The South Pacific region in Oceania, which encompasses Melanesia as well as parts of Micronesia and Polynesia, is renowned for pristine beaches, sparkling blue waters and island resorts. Resorts don’t exactly conjure up a picture that seems affordable to the average person, right? You may therefore be asking, can I travel the South Pacific on a budget?
The short answer is yes! In practice, it’s a little more complicated but it’s still very doable. You’ll just have to plan and research more than you would for somewhere like South East Asia. It’s not really a turn-up-and-go-for-it kind of region. This is due to a variety of factors, including limited transport options and the sheer distance between islands.
Imagine an area larger than the whole of the European continent, but with thousands of small islands randomly dotted around it. Then thousands of kilometres of deep water between them. The South Pacific is home to some of the most remote islands in the world. Despite the logistical difficulties it can still be done and it’s more than worth visiting! Let’s look at some commonly asked questions about travel in the South Pacific on a budget.
I Can’t Afford a Resort! Where can I stay?
There are a surprising amount of choices for budget travellers in the South Pacific. It can get a bit trickier on the less frequented islands but all of the major islands have hostels. Most can be found on Agoda. If you can’t find any on Agoda or similar booking sites, you may need to ask Uncle Google and book directly with the property.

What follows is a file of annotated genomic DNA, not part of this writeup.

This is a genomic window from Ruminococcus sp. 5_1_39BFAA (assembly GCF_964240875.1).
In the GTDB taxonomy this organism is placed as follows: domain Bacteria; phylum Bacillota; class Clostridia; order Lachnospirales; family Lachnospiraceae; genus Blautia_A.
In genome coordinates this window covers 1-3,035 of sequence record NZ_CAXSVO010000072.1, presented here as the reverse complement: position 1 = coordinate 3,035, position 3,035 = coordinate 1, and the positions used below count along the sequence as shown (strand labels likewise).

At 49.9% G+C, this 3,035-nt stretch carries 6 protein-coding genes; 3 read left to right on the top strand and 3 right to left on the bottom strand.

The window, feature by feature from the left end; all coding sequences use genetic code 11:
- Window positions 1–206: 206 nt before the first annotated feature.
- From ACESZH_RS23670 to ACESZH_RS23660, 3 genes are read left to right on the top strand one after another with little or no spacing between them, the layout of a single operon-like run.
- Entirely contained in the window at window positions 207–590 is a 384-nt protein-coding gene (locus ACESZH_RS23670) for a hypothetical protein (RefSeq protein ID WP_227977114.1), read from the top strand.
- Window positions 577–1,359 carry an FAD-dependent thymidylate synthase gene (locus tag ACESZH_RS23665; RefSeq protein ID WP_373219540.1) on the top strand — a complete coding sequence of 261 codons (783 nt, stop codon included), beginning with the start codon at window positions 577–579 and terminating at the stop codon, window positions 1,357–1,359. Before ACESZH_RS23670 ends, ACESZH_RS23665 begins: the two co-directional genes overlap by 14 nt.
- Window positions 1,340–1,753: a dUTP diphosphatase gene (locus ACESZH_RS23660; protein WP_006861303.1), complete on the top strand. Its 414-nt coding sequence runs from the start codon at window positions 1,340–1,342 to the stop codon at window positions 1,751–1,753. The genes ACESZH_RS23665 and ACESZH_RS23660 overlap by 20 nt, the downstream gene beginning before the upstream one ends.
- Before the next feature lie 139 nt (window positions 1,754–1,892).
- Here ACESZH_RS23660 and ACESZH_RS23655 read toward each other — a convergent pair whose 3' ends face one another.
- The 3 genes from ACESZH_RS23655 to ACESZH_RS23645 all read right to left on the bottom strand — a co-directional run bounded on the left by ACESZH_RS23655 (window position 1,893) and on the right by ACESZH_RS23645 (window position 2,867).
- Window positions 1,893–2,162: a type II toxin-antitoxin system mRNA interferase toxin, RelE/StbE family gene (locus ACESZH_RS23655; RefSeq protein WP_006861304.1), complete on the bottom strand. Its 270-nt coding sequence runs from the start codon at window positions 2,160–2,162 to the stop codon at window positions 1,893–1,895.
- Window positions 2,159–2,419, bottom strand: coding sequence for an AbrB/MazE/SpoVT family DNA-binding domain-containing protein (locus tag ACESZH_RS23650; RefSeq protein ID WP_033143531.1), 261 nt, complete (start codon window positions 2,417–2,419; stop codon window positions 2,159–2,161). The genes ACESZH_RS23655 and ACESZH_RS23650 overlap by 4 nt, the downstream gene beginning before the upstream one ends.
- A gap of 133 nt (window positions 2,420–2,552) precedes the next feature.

Obviously some islands are a bit pricer than other places in the world. Most still fall well within the budget category though. Expect to pay somewhere between US$10-20 for a bed in a dorm room on most islands. Or US$20-160 when there are no dorm beds available. Below is list of prices valid as of March 2020. Some of these prices have decreased in recent years as some islands have become more popular destinations.
For the islands of Wallis and Futuna, Tokelau, Tuvalu and Nauru a little bit of research is required. As the third least visited and least visited countries in the world, Tuvalu and Nauru have limited choices for accommodation. There are only 2 places in Nauru! Due to that and the limited international flights serving them, these four islands could be the hardest in the world to travel on a budget.